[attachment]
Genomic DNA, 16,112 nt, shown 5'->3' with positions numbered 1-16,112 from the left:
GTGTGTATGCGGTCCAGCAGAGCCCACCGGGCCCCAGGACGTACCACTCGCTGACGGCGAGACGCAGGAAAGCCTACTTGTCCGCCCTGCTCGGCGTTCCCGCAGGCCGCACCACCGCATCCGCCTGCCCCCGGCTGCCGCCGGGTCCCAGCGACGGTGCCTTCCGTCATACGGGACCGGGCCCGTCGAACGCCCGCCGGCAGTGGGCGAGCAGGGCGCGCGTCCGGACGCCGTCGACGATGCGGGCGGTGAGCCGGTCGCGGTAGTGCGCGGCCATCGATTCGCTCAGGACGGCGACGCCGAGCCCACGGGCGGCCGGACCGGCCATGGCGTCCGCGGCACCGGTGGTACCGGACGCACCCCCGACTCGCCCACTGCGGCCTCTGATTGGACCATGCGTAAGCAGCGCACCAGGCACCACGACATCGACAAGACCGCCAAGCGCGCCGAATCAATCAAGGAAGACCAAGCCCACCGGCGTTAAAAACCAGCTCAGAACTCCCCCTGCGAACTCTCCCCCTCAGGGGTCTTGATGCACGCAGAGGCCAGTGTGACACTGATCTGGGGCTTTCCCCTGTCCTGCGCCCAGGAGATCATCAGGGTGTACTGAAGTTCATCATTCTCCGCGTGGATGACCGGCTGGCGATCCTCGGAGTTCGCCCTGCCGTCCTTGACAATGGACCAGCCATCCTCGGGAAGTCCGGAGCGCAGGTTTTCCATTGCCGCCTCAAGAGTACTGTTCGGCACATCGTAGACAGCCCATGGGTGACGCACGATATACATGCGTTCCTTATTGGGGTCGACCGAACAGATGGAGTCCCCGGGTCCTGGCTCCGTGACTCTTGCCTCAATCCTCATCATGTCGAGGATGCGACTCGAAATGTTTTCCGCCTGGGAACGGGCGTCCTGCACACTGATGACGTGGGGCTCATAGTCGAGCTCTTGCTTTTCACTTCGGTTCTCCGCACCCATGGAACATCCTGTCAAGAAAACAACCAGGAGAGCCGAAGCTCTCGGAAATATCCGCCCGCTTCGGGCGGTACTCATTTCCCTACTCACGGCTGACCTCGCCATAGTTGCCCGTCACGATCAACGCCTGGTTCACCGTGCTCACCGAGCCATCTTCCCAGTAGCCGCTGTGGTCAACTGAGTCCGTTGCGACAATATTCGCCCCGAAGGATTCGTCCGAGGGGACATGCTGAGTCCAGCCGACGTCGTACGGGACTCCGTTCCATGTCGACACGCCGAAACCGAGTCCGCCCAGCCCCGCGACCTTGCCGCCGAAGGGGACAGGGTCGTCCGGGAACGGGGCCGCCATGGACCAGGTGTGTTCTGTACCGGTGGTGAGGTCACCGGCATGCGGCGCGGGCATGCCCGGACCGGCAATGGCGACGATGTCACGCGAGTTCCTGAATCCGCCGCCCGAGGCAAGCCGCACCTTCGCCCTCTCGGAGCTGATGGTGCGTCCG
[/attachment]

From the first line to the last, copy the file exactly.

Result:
Genomic DNA, 16,112 nt, shown 5'->3' with positions numbered 1-16,112 from the left:
GTGTGTATGCGGTCCAGCAGAGCCCACCGGGCCCCAGGACGTACCACTCGCTGACGGCGAGACGCAGGAAAGCCTACTTGTCCGCCCTGCTCGGCGTTCCCGCAGGCCGCACCACCGCATCCGCCTGCCCCCGGCTGCCGCCGGGTCCCAGCGACGGTGCCTTCCGTCATACGGGACCGGGCCCGTCGAACGCCCGCCGGCAGTGGGCGAGCAGGGCGCGCGTCCGGACGCCGTCGACGATGCGGGCGGTGAGCCGGTCGCGGTAGTGCGCGGCCATCGATTCGCTCAGGACGGCGACGCCGAGCCCACGGGCGGCCGGACCGGCCATGGCGTCCGCGGCACCGGTGGTACCGGACGCACCCCCGACTCGCCCACTGCGGCCTCTGATTGGACCATGCGTAAGCAGCGCACCAGGCACCACGACATCGACAAGACCGCCAAGCGCGCCGAATCAATCAAGGAAGACCAAGCCCACCGGCGTTAAAAACCAGCTCAGAACTCCCCCTGCGAACTCTCCCCCTCAGGGGTCTTGATGCACGCAGAGGCCAGTGTGACACTGATCTGGGGCTTTCCCCTGTCCTGCGCCCAGGAGATCATCAGGGTGTACTGAAGTTCATCATTCTCCGCGTGGATGACCGGCTGGCGATCCTCGGAGTTCGCCCTGCCGTCCTTGACAATGGACCAGCCATCCTCGGGAAGTCCGGAGCGCAGGTTTTCCATTGCCGCCTCAAGAGTACTGTTCGGCACATCGTAGACAGCCCATGGGTGACGCACGATATACATGCGTTCCTTATTGGGGTCGACCGAACAGATGGAGTCCCCGGGTCCTGGCTCCGTGACTCTTGCCTCAATCCTCATCATGTCGAGGATGCGACTCGAAATGTTTTCCGCCTGGGAACGGGCGTCCTGCACACTGATGACGTGGGGCTCATAGTCGAGCTCTTGCTTTTCACTTCGGTTCTCCGCACCCATGGAACATCCTGTCAAGAAAACAACCAGGAGAGCCGAAGCTCTCGGAAATATCCGCCCGCTTCGGGCGGTACTCATTTCCCTACTCACGGCTGACCTCGCCATAGTTGCCCGTCACGATCAACGCCTGGTTCACCGTGCTCACCGAGCCATCTTCCCAGTAGCCGCTGTGGTCAACTGAGTCCGTTGCGACAATATTCGCCCCGAAGGATTCGTCCGAGGGGACATGCTGAGTCCAGCCGACGTCGTACGGGACTCCGTTCCATGTCGACACGCCGAAACCGAGTCCGCCCAGCCCCGCGACCTTGCCGCCGAAGGGGACAGGGTCGTCCGGGAACGGGGCCGCCATGGACCAGGTGTGTTCTGTACCGGTGGTGAGGTCACCGGCATGCGGCGCGGGCATGCCCGGACCGGCAATGGCGACGATGTCACGCGAGTTCCTGAATCCGCCGCCCGAGGCAAGCCGCACCTTCGCCCTCTCGGAGCTGATGGTGCGTCCG